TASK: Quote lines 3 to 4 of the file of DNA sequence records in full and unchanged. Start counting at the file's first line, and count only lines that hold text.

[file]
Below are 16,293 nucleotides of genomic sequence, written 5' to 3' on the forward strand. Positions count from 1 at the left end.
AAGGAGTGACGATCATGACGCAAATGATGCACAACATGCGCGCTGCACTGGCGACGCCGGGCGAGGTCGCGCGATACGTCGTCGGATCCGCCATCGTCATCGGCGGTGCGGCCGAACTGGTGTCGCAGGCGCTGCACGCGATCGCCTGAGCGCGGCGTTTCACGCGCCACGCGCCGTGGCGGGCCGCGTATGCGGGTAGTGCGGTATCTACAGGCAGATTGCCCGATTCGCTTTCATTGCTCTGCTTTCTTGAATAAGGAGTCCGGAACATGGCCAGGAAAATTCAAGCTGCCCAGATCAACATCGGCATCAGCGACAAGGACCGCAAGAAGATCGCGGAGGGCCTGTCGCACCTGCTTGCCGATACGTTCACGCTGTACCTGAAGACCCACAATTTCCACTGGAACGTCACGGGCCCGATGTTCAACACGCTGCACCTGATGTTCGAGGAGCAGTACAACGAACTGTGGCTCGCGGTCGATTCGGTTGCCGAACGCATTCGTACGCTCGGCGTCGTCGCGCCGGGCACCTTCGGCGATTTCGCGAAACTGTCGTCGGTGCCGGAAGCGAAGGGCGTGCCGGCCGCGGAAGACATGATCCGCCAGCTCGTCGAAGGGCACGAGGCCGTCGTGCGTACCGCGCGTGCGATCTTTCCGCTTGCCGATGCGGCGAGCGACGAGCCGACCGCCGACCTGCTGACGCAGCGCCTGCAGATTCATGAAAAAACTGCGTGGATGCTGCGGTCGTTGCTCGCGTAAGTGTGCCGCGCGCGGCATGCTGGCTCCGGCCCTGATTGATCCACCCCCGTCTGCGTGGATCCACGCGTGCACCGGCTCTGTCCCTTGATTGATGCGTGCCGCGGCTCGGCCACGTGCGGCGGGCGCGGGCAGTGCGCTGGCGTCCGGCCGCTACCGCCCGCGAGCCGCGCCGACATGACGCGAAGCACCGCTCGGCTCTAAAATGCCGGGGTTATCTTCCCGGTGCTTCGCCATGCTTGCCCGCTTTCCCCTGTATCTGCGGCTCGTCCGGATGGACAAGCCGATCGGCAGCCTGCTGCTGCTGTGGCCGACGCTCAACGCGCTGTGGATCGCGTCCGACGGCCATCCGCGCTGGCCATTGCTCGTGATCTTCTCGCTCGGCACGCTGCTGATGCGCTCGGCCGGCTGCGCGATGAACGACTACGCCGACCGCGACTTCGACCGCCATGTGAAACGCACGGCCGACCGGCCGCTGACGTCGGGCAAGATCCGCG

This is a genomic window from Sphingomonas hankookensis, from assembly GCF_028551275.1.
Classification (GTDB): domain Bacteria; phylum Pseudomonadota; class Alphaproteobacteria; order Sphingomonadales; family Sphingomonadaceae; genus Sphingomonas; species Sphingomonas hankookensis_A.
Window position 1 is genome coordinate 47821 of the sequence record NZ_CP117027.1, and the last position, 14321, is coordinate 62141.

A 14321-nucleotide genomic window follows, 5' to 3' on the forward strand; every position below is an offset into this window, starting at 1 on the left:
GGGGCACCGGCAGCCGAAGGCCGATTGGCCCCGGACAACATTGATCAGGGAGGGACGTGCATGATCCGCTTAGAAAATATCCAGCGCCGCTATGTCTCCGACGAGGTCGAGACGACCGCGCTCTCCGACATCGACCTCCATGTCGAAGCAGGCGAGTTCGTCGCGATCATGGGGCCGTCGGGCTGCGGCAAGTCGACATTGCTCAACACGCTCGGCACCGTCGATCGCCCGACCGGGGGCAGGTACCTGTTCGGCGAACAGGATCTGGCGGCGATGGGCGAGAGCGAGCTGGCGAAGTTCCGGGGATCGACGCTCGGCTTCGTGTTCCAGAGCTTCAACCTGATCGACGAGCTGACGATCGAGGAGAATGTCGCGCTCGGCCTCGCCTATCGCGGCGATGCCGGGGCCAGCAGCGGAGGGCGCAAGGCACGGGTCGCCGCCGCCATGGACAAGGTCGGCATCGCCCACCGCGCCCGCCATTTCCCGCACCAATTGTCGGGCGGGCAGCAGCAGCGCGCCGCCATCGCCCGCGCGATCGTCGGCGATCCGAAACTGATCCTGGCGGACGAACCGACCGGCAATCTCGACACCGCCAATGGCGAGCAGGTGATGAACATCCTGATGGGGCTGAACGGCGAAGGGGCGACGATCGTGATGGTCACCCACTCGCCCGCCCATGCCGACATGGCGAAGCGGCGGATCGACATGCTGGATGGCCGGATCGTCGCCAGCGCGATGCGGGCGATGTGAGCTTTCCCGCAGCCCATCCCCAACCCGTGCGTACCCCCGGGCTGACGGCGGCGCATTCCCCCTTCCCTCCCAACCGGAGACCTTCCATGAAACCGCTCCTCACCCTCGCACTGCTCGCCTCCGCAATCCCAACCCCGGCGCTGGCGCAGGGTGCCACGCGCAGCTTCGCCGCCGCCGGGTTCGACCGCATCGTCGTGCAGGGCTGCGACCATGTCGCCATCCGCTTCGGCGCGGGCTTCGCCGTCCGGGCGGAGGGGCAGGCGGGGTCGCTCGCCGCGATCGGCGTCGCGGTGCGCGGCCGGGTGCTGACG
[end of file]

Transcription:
This is a genomic window from Sphingomonas hankookensis, from assembly GCF_028551275.1.
Classification (GTDB): domain Bacteria; phylum Pseudomonadota; class Alphaproteobacteria; order Sphingomonadales; family Sphingomonadaceae; genus Sphingomonas; species Sphingomonas hankookensis_A.